Apple hires former YouTube, Spotify exec to further video content ambitions

Posted:
in General Discussion edited March 31
According to a report published Thursday, Apple has hired Shiva Rajaraman, a former YouTube and Spotify executive, to help architect a video content strategy as it takes on established industry players like Netflix.




Citing people familiar with the matter, The Information reports Rajaraman will work under Apple SVP of Internet Software and Services Eddy Cue on a variety of projects.

The former product manager brings years of experience to the job according to his LinkedIn profile. After working at YouTube for some eight years, then more recently at Spotify between 2014 and 2016, Rajaraman is now being tasked with shaping Apple's video strategy, the report said.

"At different times, he ran every individual part of the YouTube team," a former colleague told The Information.

In addition, Rajaraman helped YouTube strike content partnerships with the likes of Disney. He participated in similar activities while at Spotify, including the licensing of video content from Disney, Time Warner and NBC, as well as the advancement of internal initiatives like the app's Discover feature. Rajaraman also worked on nurturing alternative content like podcasts while at Spotify.

At Apple, Rajaraman will work on "the look and feel" of Apple Music, the portal through which the company intends to publish original video content. So far, Apple has announced two original shows in "Planet of the Apps" and "Carpool Karaoke," the latter of which is expected to debut next month in a new Apple Music section called "TV & Movies."

Whether Cue intends to tap Rajaraman for other projects under his purview, like Siri and Apple Maps, remains to be seen. Sources who currently work on the Siri team believe the product specialist might see involvement with Apple's virtual assistant, the report said.

Apple has long been rumored to field original content akin to offerings from Amazon and Netflix, with most rumblings centered around on the company's Apple TV product. While Apple was at one time expected to launch a so-called "skinny bundle" over-the-top streaming service, negotiations with content owners have so far been fruitless.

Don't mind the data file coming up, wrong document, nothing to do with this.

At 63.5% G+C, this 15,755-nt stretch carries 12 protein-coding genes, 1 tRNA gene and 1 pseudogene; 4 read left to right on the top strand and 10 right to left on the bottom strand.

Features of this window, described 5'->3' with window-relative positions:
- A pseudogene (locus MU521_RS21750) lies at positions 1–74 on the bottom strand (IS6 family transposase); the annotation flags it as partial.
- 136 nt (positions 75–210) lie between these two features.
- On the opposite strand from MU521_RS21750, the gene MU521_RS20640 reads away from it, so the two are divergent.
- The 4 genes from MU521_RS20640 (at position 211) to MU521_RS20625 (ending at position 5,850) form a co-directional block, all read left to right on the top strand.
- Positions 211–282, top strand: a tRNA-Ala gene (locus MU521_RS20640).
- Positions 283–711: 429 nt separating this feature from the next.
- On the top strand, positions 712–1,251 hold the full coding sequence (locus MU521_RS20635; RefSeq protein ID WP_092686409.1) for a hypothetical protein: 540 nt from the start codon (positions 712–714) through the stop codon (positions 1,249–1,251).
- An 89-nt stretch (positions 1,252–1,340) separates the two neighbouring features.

The Cupertino tech giant is slowly dipping its toe into original programming by coproducing "Planet of the Apps," a weekly reality series modeled after popular shows like "Shark Tank" in which independent developers from around the world pitch their apps to a panel of "mentors." Jessica Alba, Will.i.am, Gwyneth Paltrow and Gary Vaynerchuck will help guide contestants through a development process that will end with a pitch to venture capital firm Lightspeed.

Apple is also partnering with "Late Late Show with James Corden" producer Ben Winston on "Carpool Karaoke." Unlike the short snippets that air on CBS, Apple's version of the show pairs musicians, actors, sports stars and other pop culture personalities together as they take a road trip. In March it was revealed that "Game of Thrones" stars Maisie Williams and Sophie Turner would star in their own upcoming segment.

Offering insight into Apple's take on original content, Cue in an interview last month said the company is open to producing, partnering and backing projects that tap into the current zeitgeist. Apple Music, he said, should generate pop culture, not be a simple conduit for content consumption.

Comments

  • Reply 1 of 19
    SpamSandwichSpamSandwich Posts: 26,168member
    Meh.
  • Reply 2 of 19
    irelandireland Posts: 16,530member
    Be it aggressively compete with Netflix or be it never compete with Netflix. Netflix is where it's at. Independent content producers want to be on Netflix. Apple should have been that guy. Apple has two choice in this space, as I see it. Either acquire Netflix or several of their key people and build their own Netflix or use other key people or buy another outfit and build their own Netflix. POTA & CK are garnish, in comparison. Netflix may not be making much money right now—I'm unsure, but it is the future. Until Apple builds a service that has me convinced I need to switch from Netflix to it, they have a problem. A streaming subscription is the only future for video content. Anything that isn't that is a distraction.

    I still say (if they could pay to keep all of Netflix's contracts; and they are not short of money) Apple should bite the bullet and acquire Netflix. Leave Netflix to continue to run independently and Apple can focus on great hardware (and a better remote) and great video content apps (a Netflix company culture weakness). Then eventually rebrand Netflix "Apple TV"—the service, and offer it for $9.99 per month (get rid of the other two plans) and have Apple Music for the same price as now of $9.99 per month, but offer a special price for subscribing to both services simultaneously from Apple's hardware platforms for $15.99, or something crazy. And offer a bundle price of $59 a month or something that includes a free Apple Television (that somehow perhaps uses a hardware-update-able puck equivalent as its brains). And still sell the puck for those who'd rather pay less or have a different TV or are not in the market for a new TV or who'd rather pay for the television hardware up front. Apple needs some very new ideas like this. Something to put Apple TV on the hardware map and themselves in the living room in a big way. And go from there. Wake up, Cook. Content is a-knockin'.